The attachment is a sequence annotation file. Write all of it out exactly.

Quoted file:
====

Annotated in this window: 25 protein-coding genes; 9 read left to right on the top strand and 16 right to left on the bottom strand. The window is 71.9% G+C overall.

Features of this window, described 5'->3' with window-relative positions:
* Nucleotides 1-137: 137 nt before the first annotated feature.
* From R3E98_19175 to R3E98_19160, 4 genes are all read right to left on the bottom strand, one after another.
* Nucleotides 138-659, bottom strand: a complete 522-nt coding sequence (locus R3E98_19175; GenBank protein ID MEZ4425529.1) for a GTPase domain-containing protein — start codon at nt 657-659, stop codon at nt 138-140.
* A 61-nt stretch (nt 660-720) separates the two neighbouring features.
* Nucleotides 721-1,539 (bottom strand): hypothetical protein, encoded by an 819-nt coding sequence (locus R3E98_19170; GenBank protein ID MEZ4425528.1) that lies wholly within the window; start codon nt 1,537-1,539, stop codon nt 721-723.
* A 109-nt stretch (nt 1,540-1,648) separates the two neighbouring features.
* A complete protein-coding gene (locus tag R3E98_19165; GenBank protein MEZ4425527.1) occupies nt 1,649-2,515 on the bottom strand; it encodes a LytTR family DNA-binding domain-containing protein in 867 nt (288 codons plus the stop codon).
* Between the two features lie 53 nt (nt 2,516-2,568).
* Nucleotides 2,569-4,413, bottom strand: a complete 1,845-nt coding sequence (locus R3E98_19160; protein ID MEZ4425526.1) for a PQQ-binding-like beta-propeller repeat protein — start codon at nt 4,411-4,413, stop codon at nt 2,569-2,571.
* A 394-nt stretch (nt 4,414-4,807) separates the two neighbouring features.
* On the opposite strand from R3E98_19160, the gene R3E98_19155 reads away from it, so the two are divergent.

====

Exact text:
Annotated in this window: 25 protein-coding genes; 9 read left to right on the top strand and 16 right to left on the bottom strand. The window is 71.9% G+C overall.

Features of this window, described 5'->3' with window-relative positions:
* Nucleotides 1-137: 137 nt before the first annotated feature.
* From R3E98_19175 to R3E98_19160, 4 genes are all read right to left on the bottom strand, one after another.
* Nucleotides 138-659, bottom strand: a complete 522-nt coding sequence (locus R3E98_19175; GenBank protein ID MEZ4425529.1) for a GTPase domain-containing protein — start codon at nt 657-659, stop codon at nt 138-140.
* A 61-nt stretch (nt 660-720) separates the two neighbouring features.
* Nucleotides 721-1,539 (bottom strand): hypothetical protein, encoded by an 819-nt coding sequence (locus R3E98_19170; GenBank protein ID MEZ4425528.1) that lies wholly within the window; start codon nt 1,537-1,539, stop codon nt 721-723.
* A 109-nt stretch (nt 1,540-1,648) separates the two neighbouring features.
* A complete protein-coding gene (locus tag R3E98_19165; GenBank protein MEZ4425527.1) occupies nt 1,649-2,515 on the bottom strand; it encodes a LytTR family DNA-binding domain-containing protein in 867 nt (288 codons plus the stop codon).
* Between the two features lie 53 nt (nt 2,516-2,568).
* Nucleotides 2,569-4,413, bottom strand: a complete 1,845-nt coding sequence (locus R3E98_19160; protein ID MEZ4425526.1) for a PQQ-binding-like beta-propeller repeat protein — start codon at nt 4,411-4,413, stop codon at nt 2,569-2,571.
* A 394-nt stretch (nt 4,414-4,807) separates the two neighbouring features.
* On the opposite strand from R3E98_19160, the gene R3E98_19155 reads away from it, so the two are divergent.